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When considering having a baby, most women think of how they would like the events to unfold. For some, this picture involves a birth as naturally as possible, with little to no intervention. For others, it’s a scheduled cesarean where everything is planned prior, and nothing is left to chance. Often, the reality is somewhere in between.
Guiding how your labor and delivery would go
While I didn’t write a formal birth plan for my first pregnancy, I had imagined a vaginal birth with epidural anesthesia and made all my plans accordingly. However, my body had other plans, and I had to quickly shift my expectations of what a good birth looked like as my daughter was born through an emergency cesarean section.
During my second pregnancy with my son, my imagination was less rigid. Although I had a written birth plan for a vaginal birth after my cesarean (VBAC), I found it much easier to accept the need for medical intervention and for a second cesarean after what had been a rather complicated pregnancy.
Whatever your idea of an “ideal” birth is, it’s useful to have a written guideline that notifies your healthcare professional, midwife, or doula what your wishes are. It’s also advisable to research the different birth types and prepare yourself regardless of how your baby’s birth unfolds.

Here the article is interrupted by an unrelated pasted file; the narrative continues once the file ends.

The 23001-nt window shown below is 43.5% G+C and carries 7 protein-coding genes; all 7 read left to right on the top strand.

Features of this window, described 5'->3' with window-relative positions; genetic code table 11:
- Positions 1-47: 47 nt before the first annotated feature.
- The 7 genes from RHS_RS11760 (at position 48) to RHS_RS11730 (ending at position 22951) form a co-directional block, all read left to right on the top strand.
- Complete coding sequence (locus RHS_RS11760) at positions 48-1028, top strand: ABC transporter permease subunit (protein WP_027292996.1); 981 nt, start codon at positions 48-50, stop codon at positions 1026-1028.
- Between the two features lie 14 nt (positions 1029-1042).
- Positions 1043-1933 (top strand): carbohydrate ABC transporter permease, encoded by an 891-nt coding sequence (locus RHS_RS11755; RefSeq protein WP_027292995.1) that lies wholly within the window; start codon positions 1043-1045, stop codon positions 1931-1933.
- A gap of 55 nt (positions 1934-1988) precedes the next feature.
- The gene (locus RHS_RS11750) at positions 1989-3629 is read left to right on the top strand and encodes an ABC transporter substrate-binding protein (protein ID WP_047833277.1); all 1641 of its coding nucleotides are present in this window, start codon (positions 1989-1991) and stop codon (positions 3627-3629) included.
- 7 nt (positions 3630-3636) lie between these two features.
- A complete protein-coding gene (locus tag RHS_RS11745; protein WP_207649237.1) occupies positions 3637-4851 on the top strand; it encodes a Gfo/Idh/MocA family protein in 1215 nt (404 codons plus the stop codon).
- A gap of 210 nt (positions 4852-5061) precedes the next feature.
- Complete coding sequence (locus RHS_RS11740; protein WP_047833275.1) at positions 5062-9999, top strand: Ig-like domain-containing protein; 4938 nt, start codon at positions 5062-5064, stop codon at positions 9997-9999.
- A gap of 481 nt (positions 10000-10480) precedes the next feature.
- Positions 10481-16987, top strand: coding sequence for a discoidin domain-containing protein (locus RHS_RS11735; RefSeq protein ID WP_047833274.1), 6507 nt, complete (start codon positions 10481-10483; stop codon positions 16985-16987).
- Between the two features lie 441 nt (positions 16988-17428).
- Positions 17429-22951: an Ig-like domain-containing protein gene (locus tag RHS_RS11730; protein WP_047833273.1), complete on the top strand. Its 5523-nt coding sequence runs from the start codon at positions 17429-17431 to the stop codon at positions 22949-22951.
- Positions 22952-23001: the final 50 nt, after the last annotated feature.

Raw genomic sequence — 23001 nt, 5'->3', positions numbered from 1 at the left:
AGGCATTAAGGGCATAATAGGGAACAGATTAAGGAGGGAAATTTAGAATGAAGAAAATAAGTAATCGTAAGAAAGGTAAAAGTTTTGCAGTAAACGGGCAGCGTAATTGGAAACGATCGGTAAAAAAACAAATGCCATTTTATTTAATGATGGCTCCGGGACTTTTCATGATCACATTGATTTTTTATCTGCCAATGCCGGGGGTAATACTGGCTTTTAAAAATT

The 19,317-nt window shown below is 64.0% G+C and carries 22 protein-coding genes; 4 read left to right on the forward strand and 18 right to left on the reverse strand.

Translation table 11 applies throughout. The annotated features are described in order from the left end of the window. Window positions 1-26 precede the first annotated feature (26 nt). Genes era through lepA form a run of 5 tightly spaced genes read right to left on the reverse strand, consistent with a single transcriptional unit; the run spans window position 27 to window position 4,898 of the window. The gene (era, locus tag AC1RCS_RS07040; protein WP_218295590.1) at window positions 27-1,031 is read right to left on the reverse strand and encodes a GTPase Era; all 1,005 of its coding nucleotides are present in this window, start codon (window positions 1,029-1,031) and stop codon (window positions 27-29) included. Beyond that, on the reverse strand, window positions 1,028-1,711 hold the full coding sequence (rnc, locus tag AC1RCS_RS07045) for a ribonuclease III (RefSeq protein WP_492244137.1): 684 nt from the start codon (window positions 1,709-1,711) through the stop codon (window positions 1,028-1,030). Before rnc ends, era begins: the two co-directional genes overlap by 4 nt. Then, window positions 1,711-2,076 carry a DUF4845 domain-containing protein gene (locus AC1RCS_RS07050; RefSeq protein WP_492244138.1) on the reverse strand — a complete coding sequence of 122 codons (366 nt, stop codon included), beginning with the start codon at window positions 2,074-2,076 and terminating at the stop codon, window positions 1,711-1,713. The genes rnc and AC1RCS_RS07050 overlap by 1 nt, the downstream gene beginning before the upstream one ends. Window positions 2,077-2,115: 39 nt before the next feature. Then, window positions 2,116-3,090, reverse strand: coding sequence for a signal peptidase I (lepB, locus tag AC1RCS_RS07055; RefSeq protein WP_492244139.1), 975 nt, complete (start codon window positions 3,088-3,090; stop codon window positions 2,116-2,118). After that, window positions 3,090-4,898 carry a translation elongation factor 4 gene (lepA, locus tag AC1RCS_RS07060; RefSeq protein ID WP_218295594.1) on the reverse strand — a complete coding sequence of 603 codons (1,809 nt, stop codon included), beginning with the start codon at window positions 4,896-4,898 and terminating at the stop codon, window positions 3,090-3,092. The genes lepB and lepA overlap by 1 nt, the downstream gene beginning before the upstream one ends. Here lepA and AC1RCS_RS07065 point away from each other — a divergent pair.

What is a birth plan?
A birth plan is a written outline of your labor and delivery preferences. It includes details of;
- who you’d like to be present with you
- what pain relief you’d prefer (if you require it)
- what your desired birthing position is
- whether any special birthing equipment is needed (such as a birthing pool)
- if you have any special needs (for example, an interpreter)
If your plan is for a natural birth, you should also outline your wishes should additional intervention such as an assisted delivery or emergency cesarean be necessary.
Your birth plan doesn’t end at delivery. It should include how you’d like to feed your baby or whether you have any traditional customs you’d like to honor.
Why is it important to have a birth plan?
- It communicates your wishes to your care providers during labor and after birth.
- You become empowered in the birthing process and informed about all the options available to you.